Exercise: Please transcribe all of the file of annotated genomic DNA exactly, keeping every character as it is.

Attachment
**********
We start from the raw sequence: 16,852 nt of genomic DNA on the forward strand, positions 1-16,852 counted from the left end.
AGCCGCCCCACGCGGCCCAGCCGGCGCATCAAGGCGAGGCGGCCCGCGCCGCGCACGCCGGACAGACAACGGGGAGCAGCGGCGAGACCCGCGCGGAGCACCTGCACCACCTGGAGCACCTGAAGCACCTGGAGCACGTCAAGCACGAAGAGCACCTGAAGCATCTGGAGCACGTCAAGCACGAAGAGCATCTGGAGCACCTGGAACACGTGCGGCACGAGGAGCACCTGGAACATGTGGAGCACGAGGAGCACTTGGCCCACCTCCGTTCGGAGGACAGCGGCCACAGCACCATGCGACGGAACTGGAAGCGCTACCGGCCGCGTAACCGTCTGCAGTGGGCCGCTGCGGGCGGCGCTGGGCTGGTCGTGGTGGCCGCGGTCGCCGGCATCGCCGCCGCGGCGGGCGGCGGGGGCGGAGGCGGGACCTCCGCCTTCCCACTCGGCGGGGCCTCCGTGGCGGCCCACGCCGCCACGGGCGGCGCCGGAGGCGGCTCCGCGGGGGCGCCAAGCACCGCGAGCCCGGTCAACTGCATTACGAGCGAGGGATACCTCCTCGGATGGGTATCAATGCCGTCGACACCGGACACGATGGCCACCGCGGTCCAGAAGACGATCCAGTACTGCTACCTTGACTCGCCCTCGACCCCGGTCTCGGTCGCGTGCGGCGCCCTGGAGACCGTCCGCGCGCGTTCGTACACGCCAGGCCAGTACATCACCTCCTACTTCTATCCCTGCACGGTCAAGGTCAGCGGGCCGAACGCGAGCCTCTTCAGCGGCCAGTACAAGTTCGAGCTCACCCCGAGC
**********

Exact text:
We start from the raw sequence: 16,852 nt of genomic DNA on the forward strand, positions 1-16,852 counted from the left end.
AGCCGCCCCACGCGGCCCAGCCGGCGCATCAAGGCGAGGCGGCCCGCGCCGCGCACGCCGGACAGACAACGGGGAGCAGCGGCGAGACCCGCGCGGAGCACCTGCACCACCTGGAGCACCTGAAGCACCTGGAGCACGTCAAGCACGAAGAGCACCTGAAGCATCTGGAGCACGTCAAGCACGAAGAGCATCTGGAGCACCTGGAACACGTGCGGCACGAGGAGCACCTGGAACATGTGGAGCACGAGGAGCACTTGGCCCACCTCCGTTCGGAGGACAGCGGCCACAGCACCATGCGACGGAACTGGAAGCGCTACCGGCCGCGTAACCGTCTGCAGTGGGCCGCTGCGGGCGGCGCTGGGCTGGTCGTGGTGGCCGCGGTCGCCGGCATCGCCGCCGCGGCGGGCGGCGGGGGCGGAGGCGGGACCTCCGCCTTCCCACTCGGCGGGGCCTCCGTGGCGGCCCACGCCGCCACGGGCGGCGCCGGAGGCGGCTCCGCGGGGGCGCCAAGCACCGCGAGCCCGGTCAACTGCATTACGAGCGAGGGATACCTCCTCGGATGGGTATCAATGCCGTCGACACCGGACACGATGGCCACCGCGGTCCAGAAGACGATCCAGTACTGCTACCTTGACTCGCCCTCGACCCCGGTCTCGGTCGCGTGCGGCGCCCTGGAGACCGTCCGCGCGCGTTCGTACACGCCAGGCCAGTACATCACCTCCTACTTCTATCCCTGCACGGTCAAGGTCAGCGGGCCGAACGCGAGCCTCTTCAGCGGCCAGTACAAGTTCGAGCTCACCCCGAGC